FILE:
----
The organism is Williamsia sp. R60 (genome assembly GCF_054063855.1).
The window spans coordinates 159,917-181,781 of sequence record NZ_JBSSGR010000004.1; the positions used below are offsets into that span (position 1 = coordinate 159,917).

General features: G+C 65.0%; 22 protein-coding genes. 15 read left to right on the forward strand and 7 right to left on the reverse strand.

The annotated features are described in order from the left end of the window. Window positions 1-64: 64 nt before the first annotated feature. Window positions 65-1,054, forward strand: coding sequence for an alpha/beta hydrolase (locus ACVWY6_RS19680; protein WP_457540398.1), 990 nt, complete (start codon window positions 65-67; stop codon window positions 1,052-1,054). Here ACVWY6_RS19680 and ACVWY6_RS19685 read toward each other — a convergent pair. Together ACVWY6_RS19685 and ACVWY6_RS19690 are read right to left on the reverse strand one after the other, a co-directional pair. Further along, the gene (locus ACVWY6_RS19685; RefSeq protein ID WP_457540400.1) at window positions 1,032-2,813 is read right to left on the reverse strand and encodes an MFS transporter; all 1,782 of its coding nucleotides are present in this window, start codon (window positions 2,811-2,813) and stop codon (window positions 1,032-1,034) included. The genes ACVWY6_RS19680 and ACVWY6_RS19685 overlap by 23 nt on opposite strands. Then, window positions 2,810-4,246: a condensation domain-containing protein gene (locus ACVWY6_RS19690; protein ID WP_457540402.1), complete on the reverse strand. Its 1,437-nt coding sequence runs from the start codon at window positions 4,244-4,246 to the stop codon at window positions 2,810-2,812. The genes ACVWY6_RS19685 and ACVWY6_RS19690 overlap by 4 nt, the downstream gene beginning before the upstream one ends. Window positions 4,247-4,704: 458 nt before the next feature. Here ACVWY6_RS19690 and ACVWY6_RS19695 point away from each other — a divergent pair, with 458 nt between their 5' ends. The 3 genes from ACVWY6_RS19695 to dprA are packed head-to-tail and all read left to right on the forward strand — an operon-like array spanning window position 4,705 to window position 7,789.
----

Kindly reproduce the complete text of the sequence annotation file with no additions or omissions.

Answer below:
The organism is Williamsia sp. R60 (genome assembly GCF_054063855.1).
The window spans coordinates 159,917-181,781 of sequence record NZ_JBSSGR010000004.1; the positions used below are offsets into that span (position 1 = coordinate 159,917).

General features: G+C 65.0%; 22 protein-coding genes. 15 read left to right on the forward strand and 7 right to left on the reverse strand.

The annotated features are described in order from the left end of the window. Window positions 1-64: 64 nt before the first annotated feature. Window positions 65-1,054, forward strand: coding sequence for an alpha/beta hydrolase (locus ACVWY6_RS19680; protein WP_457540398.1), 990 nt, complete (start codon window positions 65-67; stop codon window positions 1,052-1,054). Here ACVWY6_RS19680 and ACVWY6_RS19685 read toward each other — a convergent pair. Together ACVWY6_RS19685 and ACVWY6_RS19690 are read right to left on the reverse strand one after the other, a co-directional pair. Further along, the gene (locus ACVWY6_RS19685; RefSeq protein ID WP_457540400.1) at window positions 1,032-2,813 is read right to left on the reverse strand and encodes an MFS transporter; all 1,782 of its coding nucleotides are present in this window, start codon (window positions 2,811-2,813) and stop codon (window positions 1,032-1,034) included. The genes ACVWY6_RS19680 and ACVWY6_RS19685 overlap by 23 nt on opposite strands. Then, window positions 2,810-4,246: a condensation domain-containing protein gene (locus ACVWY6_RS19690; protein ID WP_457540402.1), complete on the reverse strand. Its 1,437-nt coding sequence runs from the start codon at window positions 4,244-4,246 to the stop codon at window positions 2,810-2,812. The genes ACVWY6_RS19685 and ACVWY6_RS19690 overlap by 4 nt, the downstream gene beginning before the upstream one ends. Window positions 4,247-4,704: 458 nt before the next feature. Here ACVWY6_RS19690 and ACVWY6_RS19695 point away from each other — a divergent pair, with 458 nt between their 5' ends. The 3 genes from ACVWY6_RS19695 to dprA are packed head-to-tail and all read left to right on the forward strand — an operon-like array spanning window position 4,705 to window position 7,789.